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Progress in Pediatrics
May 1935

MENINGOCOCCIC AND NONMENINGOCOCCIC MENINGITIS IN THE NEW-BORN AND IN YOUNG INFANTS

Author Affiliations

NEW YORK
From the Department of Pathology and Bacteriology and the Department of Medicine, New York Post-Graduate Medical School and Hospital, Columbia University, and from the Department of Laboratories, Israel Zion Hospital, Brooklyn.

Am J Dis Child. 1935;49(5):1282-1298. doi:10.1001/archpedi.1935.01970050180020
Abstract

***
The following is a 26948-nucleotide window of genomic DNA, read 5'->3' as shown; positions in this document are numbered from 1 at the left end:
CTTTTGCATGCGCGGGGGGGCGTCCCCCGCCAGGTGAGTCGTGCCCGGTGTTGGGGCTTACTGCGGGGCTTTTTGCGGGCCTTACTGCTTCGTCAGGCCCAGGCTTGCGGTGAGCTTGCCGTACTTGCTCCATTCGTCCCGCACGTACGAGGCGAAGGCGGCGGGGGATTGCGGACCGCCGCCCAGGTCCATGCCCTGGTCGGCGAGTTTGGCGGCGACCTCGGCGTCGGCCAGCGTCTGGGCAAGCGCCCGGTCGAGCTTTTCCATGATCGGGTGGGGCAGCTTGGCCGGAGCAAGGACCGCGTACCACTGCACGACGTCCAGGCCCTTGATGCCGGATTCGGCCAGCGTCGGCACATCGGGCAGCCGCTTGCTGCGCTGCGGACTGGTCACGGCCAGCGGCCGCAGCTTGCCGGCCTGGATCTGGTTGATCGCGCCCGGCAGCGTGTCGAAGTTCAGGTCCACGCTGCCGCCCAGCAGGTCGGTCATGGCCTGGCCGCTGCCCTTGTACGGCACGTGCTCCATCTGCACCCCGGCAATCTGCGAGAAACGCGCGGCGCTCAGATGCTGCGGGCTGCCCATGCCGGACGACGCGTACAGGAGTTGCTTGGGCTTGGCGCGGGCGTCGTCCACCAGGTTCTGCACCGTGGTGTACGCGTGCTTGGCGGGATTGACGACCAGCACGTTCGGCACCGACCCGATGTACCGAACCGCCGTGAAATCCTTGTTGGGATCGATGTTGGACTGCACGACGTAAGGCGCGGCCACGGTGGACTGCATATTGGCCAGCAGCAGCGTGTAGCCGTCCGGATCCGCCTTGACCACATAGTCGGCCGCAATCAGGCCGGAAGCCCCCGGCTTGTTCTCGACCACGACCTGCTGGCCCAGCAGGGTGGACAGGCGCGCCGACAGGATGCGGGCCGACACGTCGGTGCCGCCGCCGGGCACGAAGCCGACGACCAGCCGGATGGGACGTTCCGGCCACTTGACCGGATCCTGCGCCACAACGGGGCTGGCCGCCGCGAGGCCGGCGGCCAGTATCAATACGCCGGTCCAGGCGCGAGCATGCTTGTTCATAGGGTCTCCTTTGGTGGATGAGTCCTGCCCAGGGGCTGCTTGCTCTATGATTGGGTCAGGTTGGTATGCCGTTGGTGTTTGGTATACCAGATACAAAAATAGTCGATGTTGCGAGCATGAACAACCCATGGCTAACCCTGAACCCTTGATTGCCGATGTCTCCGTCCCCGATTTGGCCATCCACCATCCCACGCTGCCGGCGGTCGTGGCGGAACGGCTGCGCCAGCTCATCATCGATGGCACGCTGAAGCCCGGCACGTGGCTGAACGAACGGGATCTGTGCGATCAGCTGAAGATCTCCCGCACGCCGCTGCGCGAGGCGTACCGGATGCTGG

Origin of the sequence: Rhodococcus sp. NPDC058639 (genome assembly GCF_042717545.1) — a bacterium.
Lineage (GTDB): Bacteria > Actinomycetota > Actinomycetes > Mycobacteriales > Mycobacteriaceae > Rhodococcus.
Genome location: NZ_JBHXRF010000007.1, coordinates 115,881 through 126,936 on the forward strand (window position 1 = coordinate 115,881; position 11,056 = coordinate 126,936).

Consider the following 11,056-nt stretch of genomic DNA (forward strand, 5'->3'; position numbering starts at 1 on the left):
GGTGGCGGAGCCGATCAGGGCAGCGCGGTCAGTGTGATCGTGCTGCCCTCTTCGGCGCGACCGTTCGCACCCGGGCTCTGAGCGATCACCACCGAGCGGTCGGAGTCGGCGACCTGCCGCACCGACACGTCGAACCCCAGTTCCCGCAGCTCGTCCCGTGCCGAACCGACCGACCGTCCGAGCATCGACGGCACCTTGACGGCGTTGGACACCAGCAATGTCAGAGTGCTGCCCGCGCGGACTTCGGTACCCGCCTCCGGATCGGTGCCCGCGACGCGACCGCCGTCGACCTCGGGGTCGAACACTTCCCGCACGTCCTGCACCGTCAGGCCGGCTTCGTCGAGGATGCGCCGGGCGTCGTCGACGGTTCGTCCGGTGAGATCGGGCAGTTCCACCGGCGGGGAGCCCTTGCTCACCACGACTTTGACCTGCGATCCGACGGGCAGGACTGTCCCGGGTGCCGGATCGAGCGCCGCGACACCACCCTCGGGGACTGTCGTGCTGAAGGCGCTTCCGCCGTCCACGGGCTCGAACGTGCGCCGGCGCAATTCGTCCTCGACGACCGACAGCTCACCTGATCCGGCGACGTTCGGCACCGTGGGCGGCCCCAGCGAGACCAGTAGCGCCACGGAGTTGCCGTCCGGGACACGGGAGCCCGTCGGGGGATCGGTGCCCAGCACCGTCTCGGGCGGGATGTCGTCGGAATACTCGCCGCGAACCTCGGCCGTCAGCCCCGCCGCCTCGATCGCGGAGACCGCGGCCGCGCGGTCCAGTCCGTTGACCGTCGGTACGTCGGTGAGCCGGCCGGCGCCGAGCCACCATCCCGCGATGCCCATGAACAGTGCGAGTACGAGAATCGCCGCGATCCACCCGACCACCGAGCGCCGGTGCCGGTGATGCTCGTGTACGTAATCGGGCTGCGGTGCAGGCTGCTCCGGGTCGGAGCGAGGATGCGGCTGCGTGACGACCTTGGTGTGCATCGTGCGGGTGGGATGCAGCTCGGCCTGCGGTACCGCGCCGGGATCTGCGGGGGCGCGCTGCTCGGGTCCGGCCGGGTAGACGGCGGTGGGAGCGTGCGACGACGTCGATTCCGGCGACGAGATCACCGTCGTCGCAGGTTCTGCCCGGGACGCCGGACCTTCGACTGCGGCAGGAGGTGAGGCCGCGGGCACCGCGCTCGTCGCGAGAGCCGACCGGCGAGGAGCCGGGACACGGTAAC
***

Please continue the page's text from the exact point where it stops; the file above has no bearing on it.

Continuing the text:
There is no disease, with the exception of diphtheria, in which the early detection and determination of the correct etiologic diagnosis is of such prime life-saving importance as in meningococcic meningitis. Any additions to the literature on this subject which emphasize this fact and furnish data that may be helpful in making physicians more keenly aware of the early diagnostic characteristics of meningitis should be of great value for the public health. In infants meningitis, of whatever etiology, is frequently indefinite, atypical, protean and masked in its clinical manifestations—a fact which explains the usual delay in diagnosis and treatment and the consequent extremely high mortality rate. Meningococcic meningitis in infants under 1 year of age is relatively rare and in the new-born and in infants in the first weeks and months of life it is still rarer. The cases presented here were in the new-born and in young infants and

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